Why isn’t Asian music more popular?

Going back to some old requests, Eric H., a loyal and perceptive MR reader and commentator, asks:

Why do the US (a wealthy country) and Africa (a poor continent) put out
more influential modern music than Asia (a populated continent of both
wealthy and poor extremes)?

Where do I start?

1. Most African music has scales very similar to those of European music and thus we are arguably considering a unified and indeed accessible style.

2. Many African musics emphasize rhythms and rhythm is arguably the most universal element of music and thus it is relatively easy to export.  American music has in this regard a strong African component, for obvious historical reasons.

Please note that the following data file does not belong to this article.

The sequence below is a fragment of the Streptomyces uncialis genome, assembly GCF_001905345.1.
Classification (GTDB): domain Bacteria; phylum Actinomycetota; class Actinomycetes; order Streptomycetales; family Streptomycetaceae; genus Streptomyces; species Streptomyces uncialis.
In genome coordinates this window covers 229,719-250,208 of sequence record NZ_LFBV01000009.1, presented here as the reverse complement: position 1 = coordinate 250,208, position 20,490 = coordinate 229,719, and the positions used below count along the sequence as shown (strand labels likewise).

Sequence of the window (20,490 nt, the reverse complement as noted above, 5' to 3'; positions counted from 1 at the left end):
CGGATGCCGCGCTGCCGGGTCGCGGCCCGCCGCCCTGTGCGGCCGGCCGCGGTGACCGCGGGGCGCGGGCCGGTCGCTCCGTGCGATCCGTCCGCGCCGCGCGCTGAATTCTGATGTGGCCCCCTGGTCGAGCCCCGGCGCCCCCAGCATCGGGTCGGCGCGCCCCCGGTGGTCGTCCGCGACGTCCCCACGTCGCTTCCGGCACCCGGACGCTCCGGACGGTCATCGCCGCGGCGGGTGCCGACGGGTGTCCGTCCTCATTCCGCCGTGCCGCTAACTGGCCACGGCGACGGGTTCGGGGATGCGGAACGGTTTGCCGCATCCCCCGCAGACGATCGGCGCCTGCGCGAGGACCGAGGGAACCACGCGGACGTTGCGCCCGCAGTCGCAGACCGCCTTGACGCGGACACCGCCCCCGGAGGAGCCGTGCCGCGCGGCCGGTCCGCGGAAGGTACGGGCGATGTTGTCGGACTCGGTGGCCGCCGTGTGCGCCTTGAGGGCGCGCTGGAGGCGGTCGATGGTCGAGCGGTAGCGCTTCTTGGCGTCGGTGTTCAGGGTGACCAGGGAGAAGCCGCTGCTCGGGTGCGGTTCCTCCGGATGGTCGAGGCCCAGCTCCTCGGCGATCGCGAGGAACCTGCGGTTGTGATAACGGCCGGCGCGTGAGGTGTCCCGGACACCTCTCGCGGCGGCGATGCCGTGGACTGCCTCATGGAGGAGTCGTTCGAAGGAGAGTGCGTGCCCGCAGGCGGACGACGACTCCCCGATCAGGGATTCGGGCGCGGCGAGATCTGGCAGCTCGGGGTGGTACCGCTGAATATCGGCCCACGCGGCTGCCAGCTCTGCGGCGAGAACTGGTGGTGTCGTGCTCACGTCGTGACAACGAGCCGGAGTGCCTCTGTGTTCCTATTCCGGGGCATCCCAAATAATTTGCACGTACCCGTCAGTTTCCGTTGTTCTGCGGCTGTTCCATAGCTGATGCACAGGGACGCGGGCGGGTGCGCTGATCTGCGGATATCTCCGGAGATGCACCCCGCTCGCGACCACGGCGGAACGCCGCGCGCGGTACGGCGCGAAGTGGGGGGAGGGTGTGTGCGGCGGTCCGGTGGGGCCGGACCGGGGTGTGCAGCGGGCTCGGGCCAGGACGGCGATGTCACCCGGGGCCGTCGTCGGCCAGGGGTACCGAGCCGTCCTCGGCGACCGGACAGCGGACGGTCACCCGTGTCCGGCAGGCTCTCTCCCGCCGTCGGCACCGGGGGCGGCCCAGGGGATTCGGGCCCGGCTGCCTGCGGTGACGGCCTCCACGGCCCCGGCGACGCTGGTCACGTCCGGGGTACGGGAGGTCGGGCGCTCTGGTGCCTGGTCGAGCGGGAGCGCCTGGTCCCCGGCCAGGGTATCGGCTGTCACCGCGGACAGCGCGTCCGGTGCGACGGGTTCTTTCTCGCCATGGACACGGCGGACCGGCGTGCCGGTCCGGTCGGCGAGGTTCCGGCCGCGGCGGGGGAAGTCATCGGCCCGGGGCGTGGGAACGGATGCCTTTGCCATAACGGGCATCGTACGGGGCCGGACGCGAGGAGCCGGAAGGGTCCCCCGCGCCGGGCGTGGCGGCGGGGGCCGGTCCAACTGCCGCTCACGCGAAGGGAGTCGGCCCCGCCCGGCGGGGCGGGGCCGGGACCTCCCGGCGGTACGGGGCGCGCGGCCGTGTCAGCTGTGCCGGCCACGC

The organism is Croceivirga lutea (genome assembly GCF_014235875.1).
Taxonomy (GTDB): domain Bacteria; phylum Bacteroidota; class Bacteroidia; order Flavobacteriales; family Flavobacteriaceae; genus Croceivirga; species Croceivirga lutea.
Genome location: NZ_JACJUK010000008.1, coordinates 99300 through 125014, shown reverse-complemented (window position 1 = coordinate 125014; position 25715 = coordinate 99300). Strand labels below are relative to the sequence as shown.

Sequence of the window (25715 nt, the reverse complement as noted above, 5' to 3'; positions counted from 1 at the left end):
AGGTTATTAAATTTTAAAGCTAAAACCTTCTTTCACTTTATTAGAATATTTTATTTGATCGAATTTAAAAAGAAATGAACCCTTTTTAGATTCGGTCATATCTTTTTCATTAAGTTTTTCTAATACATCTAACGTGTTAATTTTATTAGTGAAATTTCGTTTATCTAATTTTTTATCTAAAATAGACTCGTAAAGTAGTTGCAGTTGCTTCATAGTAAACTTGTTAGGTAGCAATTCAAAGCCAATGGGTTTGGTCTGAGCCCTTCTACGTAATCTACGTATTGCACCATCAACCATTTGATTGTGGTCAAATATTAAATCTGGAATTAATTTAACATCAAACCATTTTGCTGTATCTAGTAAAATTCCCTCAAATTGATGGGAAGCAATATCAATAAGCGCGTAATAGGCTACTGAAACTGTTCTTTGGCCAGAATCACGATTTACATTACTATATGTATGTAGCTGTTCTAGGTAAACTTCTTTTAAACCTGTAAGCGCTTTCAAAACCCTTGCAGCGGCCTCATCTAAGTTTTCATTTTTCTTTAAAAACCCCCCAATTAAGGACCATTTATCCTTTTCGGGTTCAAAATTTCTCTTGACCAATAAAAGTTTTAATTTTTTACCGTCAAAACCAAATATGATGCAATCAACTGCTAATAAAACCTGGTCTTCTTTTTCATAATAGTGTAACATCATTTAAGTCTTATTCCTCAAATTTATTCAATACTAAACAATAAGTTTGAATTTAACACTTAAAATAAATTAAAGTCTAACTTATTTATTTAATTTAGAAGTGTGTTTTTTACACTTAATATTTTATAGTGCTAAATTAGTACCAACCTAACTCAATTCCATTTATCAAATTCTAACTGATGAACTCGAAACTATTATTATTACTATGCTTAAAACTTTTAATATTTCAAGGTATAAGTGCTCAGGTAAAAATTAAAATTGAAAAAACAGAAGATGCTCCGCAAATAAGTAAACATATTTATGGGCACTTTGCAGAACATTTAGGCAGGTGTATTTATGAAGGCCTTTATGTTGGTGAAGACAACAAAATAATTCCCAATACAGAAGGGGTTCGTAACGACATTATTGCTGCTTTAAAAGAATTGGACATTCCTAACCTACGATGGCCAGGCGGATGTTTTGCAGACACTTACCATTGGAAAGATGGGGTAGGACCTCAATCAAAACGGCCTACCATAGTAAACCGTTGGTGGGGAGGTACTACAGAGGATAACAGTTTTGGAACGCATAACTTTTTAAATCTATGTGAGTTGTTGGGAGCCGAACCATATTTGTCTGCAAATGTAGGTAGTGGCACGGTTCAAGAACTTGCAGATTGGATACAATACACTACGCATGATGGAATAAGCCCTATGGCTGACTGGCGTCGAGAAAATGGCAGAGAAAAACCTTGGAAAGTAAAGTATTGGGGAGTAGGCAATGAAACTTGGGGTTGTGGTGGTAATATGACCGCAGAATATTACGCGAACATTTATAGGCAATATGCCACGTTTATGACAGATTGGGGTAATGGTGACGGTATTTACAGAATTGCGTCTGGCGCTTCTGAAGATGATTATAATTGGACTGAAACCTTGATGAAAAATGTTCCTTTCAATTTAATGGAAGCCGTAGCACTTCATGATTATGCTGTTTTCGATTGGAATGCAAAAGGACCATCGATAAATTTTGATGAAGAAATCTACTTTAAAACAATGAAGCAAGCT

3. The micro-tonal musics, as we find in India and the Middle East, don’t spread to many countries which do not already have a micro-tonal tradition.  Cats wailing, etc., though it is a shame if you haven’t trained your ear by now to like the stuff.  It’s some of the world’s finest music.

4. Many Asian musics, such as some of the major styles of China and Japan, emphasize timbre.  That makes them a) often too subtle, and b) very hard to translate to disc or to radio.  African-derived musics are perfect for radio or for the car.

5. African music is really, really good.  And America is really, really good at entertaining people.  It’s an unstoppable alliance.


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